Film Noir: Dark, Delicious and Deserving of a Comeback
July 4, 2011 Leave a comment
Celebrating American independence need not entail fireworks displays and barbecues, especially on this side of the Atlantic where such things may not be practical for most of us. This Fourth of July, why not enjoy one of the truly American art forms? Along with the Western, the most American of film genres has to be Film Noir – and moreover, it just happens to be my favorite one. These films from the 1940’s to the mid-50’s are not only entertaining but incredibly stylish. Look back at a time when men wore hats, always had their hair sharply parted and ties and jackets were a given. It seems that even the bums and hobos of that era dressed better than, say, retail business managers today. Perhaps the Great Depression forced people to sell themselves a lot more? The cursed casual movement of the sixties still upsets me to no end, and I long for a time when something resembling civilisation might return. Another round of quantitative easing might just do the trick. The women looked swell, too. Curvy actresses and the good old 70% waist-to-hip ratio, ideal for childbearing, were in. Sure women were slapped around a lot, but they often deserved it. Film noir featured lots of moral ambiguity, which I always found fascinating, considering they peaked at a time when we were fighting the ‘good war’ to save civilisation.
There has been no great flood of film noir titles in recent years, so its the perfect time to anticipate a trend. Hollywood will no doubt look to the past when ideas run dry. One of my favorite films of the noughties was the unique neo-noir ‘Brick’ (2005) where many of the essentials of film noir (cynicism, crime, the femme fatale, a fast-talking detective and informant) were transplanted to a modern California high school. It worked. Kids talked Raymond Chandler and Hammett. Along with Polanski’s ‘Chinatown’, this film proved that film noir need not be in black and white.
One thing annoyed me about Brick. It was meant to be in 2005, but I don’t think I saw a computer or cellphone in the entire film. We see the lead character in a payphone several times. Why the absence of modern technology?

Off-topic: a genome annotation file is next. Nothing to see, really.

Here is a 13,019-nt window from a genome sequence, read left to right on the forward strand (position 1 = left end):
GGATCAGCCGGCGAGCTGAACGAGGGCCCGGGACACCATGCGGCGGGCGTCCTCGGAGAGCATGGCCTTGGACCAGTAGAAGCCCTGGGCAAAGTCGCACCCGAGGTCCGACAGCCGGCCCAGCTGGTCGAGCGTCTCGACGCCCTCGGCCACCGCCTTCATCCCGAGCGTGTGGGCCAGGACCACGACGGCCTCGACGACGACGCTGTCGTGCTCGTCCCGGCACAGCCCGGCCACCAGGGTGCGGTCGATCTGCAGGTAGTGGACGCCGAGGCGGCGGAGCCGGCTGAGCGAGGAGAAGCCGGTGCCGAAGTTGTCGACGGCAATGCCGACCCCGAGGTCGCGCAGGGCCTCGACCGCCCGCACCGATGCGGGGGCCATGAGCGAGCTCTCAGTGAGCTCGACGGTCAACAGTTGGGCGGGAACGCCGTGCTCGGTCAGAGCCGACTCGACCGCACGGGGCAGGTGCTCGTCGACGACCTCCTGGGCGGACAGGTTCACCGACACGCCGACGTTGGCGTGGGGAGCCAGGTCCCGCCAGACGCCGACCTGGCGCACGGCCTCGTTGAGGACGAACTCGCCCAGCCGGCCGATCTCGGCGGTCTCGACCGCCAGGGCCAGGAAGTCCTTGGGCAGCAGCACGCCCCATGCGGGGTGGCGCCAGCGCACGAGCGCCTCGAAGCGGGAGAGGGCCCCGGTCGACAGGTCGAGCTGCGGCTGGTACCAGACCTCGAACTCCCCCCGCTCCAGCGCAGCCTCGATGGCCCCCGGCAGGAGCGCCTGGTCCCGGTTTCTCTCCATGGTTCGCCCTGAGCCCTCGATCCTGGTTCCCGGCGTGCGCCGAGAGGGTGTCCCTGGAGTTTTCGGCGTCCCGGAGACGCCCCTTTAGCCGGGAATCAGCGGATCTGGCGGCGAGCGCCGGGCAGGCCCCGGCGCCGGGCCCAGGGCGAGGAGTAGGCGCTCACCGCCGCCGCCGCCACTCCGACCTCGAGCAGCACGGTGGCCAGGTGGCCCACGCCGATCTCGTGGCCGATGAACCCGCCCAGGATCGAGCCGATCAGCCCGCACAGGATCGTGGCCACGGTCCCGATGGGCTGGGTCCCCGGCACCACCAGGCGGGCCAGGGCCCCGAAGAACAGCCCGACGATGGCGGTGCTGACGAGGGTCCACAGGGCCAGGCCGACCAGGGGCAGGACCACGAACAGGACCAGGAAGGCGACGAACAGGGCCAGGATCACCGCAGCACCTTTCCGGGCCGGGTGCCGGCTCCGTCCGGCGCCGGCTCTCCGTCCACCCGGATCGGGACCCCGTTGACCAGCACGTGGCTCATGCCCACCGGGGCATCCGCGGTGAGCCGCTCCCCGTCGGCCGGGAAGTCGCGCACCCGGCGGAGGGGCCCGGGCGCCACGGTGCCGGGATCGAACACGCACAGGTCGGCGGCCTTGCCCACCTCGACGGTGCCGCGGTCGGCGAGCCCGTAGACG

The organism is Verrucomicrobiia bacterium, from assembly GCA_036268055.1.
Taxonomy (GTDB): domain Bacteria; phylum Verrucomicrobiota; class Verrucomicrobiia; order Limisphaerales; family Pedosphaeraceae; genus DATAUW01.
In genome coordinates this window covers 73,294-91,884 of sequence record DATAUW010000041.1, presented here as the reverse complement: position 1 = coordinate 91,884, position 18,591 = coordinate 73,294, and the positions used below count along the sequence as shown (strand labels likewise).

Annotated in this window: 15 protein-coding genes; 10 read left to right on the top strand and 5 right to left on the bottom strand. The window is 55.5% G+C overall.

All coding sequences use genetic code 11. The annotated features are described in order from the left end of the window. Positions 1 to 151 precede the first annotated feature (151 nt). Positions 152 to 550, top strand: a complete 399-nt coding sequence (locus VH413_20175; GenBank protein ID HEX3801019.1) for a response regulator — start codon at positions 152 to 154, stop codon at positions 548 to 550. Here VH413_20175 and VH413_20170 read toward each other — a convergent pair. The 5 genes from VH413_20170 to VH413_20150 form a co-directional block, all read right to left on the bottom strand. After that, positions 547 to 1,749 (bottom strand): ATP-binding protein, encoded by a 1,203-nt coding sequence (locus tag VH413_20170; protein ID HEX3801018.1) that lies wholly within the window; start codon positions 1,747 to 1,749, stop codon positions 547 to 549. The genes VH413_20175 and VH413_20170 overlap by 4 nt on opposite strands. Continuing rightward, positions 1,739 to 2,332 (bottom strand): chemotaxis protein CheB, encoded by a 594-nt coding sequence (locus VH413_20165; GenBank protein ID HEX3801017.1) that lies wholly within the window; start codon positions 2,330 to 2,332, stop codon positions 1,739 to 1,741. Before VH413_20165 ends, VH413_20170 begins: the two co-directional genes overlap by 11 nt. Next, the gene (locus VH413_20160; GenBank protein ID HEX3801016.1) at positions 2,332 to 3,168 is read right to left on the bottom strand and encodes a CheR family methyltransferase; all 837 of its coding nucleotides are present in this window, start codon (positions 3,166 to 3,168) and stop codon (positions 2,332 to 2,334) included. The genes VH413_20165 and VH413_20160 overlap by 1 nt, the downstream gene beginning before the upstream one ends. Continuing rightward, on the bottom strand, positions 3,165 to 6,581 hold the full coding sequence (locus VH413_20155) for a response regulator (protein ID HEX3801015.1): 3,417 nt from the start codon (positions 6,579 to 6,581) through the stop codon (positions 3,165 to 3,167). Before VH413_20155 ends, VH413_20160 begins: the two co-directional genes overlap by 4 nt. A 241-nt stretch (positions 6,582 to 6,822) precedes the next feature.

It actually made perfect sense. The plot of many a classic noir always seemed to hinge on cases of mistaken identity and the unknown, plots to which technological limits lend more credence. In 1955’s ‘The Night of the Hunter’ a murderous deranged felon is a able to pass himself off as the prison chaplain of the penitentiary where a widow’s husband was executed (whereas in fact he had shared a cell with the man). The poor unsuspecting widow Willa Harper today could browse the details of every Federal inmate incarcerated since 1982 on this website, and probably find profiles of all the staff on the individual prison’s website.
Likewise ‘Detour’ in 1945 concerns a hitchhiker picked up by a man who dies suddenly. Fearing blame, the hitchhiker is able to dump the body, assume the identity of the deceased (who had not spoken to his parents in years and had no way of locating them) and even sell the car. Yet it gets truly terrifying when he picks a woman up who demands to know where he’s hidden the body.
Technological limits make the film noir world go round somewhat. Characters have to be anonymous, mysteriously displaced or with an unknown past that’s not possible in the age of Google.
So, while I’m not a person who holds that true film noir is no longer possible since the colour camera, I do think to be as ‘real’ as possible they have to take place in the 30’s (like Chinatown and L.A. Confidential did) or the 1940’s. Nothing wrong with that. We can get fashion tips. Is yours a face for a trilby or fedora?